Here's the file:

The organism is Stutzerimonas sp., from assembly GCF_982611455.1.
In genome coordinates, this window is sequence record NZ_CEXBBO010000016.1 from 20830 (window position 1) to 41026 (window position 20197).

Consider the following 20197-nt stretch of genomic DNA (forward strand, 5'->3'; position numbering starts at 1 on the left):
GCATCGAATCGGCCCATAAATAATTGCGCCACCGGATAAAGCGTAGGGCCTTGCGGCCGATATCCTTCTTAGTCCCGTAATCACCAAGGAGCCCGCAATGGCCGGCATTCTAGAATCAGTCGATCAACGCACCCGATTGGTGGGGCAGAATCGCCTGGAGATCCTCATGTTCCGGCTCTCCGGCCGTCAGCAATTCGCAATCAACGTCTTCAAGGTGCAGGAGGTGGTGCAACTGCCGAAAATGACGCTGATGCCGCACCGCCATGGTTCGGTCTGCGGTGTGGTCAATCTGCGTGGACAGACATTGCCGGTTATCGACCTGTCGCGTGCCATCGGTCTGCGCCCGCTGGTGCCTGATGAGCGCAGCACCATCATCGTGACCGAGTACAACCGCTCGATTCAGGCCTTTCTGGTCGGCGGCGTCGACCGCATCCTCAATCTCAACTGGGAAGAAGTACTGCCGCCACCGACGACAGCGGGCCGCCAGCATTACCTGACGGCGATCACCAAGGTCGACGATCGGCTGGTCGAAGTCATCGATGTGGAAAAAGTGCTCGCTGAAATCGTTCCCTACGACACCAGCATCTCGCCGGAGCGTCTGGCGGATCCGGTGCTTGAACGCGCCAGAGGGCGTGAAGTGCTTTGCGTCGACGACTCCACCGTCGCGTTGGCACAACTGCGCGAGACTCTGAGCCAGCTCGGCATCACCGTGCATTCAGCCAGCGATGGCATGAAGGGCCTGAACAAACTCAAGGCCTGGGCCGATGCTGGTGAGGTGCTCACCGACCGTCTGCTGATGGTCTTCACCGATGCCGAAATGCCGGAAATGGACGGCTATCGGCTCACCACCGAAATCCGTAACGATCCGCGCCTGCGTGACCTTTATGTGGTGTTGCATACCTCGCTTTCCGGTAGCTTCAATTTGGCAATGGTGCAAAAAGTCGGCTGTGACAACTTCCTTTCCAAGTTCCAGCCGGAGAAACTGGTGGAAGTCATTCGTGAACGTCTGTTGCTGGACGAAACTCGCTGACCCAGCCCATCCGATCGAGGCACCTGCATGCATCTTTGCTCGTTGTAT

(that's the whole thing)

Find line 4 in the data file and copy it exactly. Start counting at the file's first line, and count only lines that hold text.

GCATCGAATCGGCCCATAAATAATTGCGCCACCGGATAAAGCGTAGGGCCTTGCGGCCGATATCCTTCTTAGTCCCGTAATCACCAAGGAGCCCGCAATGGCCGGCATTCTAGAATCAGTCGATCAACGCACCCGATTGGTGGGGCAGAATCGCCTGGAGATCCTCATGTTCCGGCTCTCCGGCCGTCAGCAATTCGCAATCAACGTCTTCAAGGTGCAGGAGGTGGTGCAACTGCCGAAAATGACGCTGATGCCGCACCGCCATGGTTCGGTCTGCGGTGTGGTCAATCTGCGTGGACAGACATTGCCGGTTATCGACCTGTCGCGTGCCATCGGTCTGCGCCCGCTGGTGCCTGATGAGCGCAGCACCATCATCGTGACCGAGTACAACCGCTCGATTCAGGCCTTTCTGGTCGGCGGCGTCGACCGCATCCTCAATCTCAACTGGGAAGAAGTACTGCCGCCACCGACGACAGCGGGCCGCCAGCATTACCTGACGGCGATCACCAAGGTCGACGATCGGCTGGTCGAAGTCATCGATGTGGAAAAAGTGCTCGCTGAAATCGTTCCCTACGACACCAGCATCTCGCCGGAGCGTCTGGCGGATCCGGTGCTTGAACGCGCCAGAGGGCGTGAAGTGCTTTGCGTCGACGACTCCACCGTCGCGTTGGCACAACTGCGCGAGACTCTGAGCCAGCTCGGCATCACCGTGCATTCAGCCAGCGATGGCATGAAGGGCCTGAACAAACTCAAGGCCTGGGCCGATGCTGGTGAGGTGCTCACCGACCGTCTGCTGATGGTCTTCACCGATGCCGAAATGCCGGAAATGGACGGCTATCGGCTCACCACCGAAATCCGTAACGATCCGCGCCTGCGTGACCTTTATGTGGTGTTGCATACCTCGCTTTCCGGTAGCTTCAATTTGGCAATGGTGCAAAAAGTCGGCTGTGACAACTTCCTTTCCAAGTTCCAGCCGGAGAAACTGGTGGAAGTCATTCGTGAACGTCTGTTGCTGGACGAAACTCGCTGACCCAGCCCATCCGATCGAGGCACCTGCATGCATCTTTGCTCGTTGTAT